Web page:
In the book The Reality of Social Construction, the British sociologist Dave Elder-Vass places the development of social constructionism as one outcome of the legacy of postmodernism. He writes "Perhaps the most widespread and influential product of this process [coming to terms with the legacy of postmodernism] is social constructionism, which has been booming [within the domain of social theory] since the 1980s."
The stronger criticism that can be levelled at social constructionism is that it generally ignores the contribution made by physical and biological sciences or misuses them in social sciences. Most notably, social constructionists assume society as both a descriptive and normative term, thereby failing to provide adequate explanation as to what they mean by society, whether it be an ideological concept or a description of any historically located community.
As a theory, social constructionism rejects the influences of biology on behaviour and culture, or suggests that they are unimportant to achieve an understanding of human behaviour, while the scientific consensus is that behaviour is a complex outcome of both biological and cultural influences. Social constructionism has been criticized for having an overly narrow focus on society and culture as a causal factor in human behavior, excluding the influence of innate biological tendencies, by psychologists such as Steven Pinker in The Blank Slate as well as by Asian Studies scholar Edward Slingerland in What Science Offers the Humanities. John Tooby and Leda Cosmides used the term "standard social science model" to refer to social theories that they believe fail to take into account the evolved properties of the brain.
Social constructionism equally denies or downplays to a significant extent the role that meaning and language have for each individual, seeking to configure language as an overall structure rather than a historical instrument used by individuals to communicate their personal experiences of the world. This is particularly the case with cultural studies, where personal and pre-linguistic experiences are disregarded as irrelevant or seen as completely situated and constructed by the socio-economical superstructure.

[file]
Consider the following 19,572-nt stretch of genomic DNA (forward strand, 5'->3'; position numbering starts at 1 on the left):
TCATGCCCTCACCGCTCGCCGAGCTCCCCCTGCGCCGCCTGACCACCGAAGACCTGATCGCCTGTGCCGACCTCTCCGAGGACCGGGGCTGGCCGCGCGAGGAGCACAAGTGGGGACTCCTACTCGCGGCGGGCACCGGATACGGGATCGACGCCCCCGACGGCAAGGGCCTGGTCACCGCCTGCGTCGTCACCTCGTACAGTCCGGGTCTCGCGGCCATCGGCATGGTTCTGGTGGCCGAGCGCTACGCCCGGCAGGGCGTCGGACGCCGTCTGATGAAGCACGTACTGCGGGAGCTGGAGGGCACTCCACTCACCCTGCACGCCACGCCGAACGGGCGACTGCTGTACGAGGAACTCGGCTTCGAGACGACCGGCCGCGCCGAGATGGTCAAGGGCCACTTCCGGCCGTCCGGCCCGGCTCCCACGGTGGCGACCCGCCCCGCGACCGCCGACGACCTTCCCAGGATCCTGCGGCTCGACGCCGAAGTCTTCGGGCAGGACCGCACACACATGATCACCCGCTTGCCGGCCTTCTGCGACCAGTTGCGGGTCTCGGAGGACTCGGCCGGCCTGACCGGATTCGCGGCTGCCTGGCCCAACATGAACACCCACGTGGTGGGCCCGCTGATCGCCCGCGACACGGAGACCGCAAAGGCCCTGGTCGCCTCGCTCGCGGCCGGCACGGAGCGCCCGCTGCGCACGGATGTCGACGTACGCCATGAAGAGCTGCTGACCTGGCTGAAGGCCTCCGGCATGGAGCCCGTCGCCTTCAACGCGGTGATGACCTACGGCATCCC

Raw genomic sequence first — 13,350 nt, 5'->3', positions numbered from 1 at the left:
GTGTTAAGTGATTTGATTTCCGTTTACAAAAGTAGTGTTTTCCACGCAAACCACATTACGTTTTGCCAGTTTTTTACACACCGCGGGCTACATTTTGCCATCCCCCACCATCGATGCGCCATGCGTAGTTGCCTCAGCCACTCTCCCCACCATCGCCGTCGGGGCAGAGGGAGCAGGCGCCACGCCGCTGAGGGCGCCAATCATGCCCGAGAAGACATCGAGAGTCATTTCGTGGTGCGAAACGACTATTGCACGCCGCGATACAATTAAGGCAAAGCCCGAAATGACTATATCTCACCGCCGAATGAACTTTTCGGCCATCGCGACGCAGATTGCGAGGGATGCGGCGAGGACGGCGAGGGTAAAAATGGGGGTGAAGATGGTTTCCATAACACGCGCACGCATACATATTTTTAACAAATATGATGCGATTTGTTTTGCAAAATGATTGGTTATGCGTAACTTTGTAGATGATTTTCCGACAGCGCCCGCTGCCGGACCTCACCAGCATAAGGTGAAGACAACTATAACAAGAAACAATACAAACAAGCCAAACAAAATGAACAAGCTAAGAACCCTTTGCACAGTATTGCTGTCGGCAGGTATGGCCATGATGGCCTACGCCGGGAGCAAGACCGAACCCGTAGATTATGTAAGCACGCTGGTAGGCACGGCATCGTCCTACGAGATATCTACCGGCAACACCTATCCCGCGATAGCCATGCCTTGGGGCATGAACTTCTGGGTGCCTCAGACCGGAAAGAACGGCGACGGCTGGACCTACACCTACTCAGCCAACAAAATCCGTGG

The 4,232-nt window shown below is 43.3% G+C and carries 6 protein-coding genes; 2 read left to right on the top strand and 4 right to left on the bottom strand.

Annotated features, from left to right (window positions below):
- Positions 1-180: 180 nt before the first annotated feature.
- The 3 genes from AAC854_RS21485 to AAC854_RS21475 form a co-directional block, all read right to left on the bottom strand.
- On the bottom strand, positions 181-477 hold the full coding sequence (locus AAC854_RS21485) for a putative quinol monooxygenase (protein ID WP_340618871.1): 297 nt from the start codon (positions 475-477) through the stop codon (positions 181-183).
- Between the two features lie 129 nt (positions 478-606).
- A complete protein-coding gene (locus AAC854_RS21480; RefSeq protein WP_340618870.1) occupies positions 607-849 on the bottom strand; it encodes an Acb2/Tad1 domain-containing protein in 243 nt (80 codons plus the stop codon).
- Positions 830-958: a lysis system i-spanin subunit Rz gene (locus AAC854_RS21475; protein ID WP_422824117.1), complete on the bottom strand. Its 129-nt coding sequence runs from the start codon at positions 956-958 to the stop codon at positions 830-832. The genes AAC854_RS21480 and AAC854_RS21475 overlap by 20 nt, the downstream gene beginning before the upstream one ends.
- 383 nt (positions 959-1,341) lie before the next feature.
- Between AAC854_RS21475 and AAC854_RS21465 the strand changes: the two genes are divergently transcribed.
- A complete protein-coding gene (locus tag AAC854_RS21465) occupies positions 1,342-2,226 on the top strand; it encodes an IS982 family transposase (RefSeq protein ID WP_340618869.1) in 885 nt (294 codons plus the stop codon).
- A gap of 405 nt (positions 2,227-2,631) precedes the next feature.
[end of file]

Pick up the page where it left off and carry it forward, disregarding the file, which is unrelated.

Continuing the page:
In 1996, to illustrate what he believed to be the intellectual weaknesses of social constructionism and postmodernism, physics professor Alan Sokal submitted an article to the academic journal Social Text deliberately written to be incomprehensible but including phrases and jargon typical of the articles published by the journal. The submission, which was published, was an experiment to see if the journal would "publish an article liberally salted with nonsense if (a) it sounded good and (b) it flattered the editors' ideological preconceptions." In 1999, Sokal, with coauthor Jean Bricmont published the book Fashionable Nonsense, which criticized postmodernism and social constructionism.
Philosopher Paul Boghossian has also written against social constructionism. He follows Ian Hacking's argument that many adopt social constructionism because of its potentially liberating stance: if things are the way that they are only because of our social conventions, as opposed to being so naturally, then it should be possible to change them into how we would rather have them be. He then states that social constructionists argue that we should refrain from making absolute judgements about what is true and instead state that something is true in the light of this or that theory. Countering this, he states:
But it is hard to see how we might coherently follow this advice. Given that the propositions which make up epistemic systems are just very general propositions about what absolutely justifies what, it makes no sense to insist that we abandon making absolute particular judgements about what justifies what while allowing us to accept absolute general judgements about what justifies what. But in effect this is what the epistemic relativist is recommending.
Woolgar and Pawluch argue that constructionists tend to 'ontologically gerrymander' social conditions in and out of their analysis.
Although the phrase ‘‘social construction’’ had been used by Ward as early as 1905, we will try to show here that the concept only took off after the publication of Berger and Luckmann’s book, particularly after the publication of an inexpensive paperback edition in 1967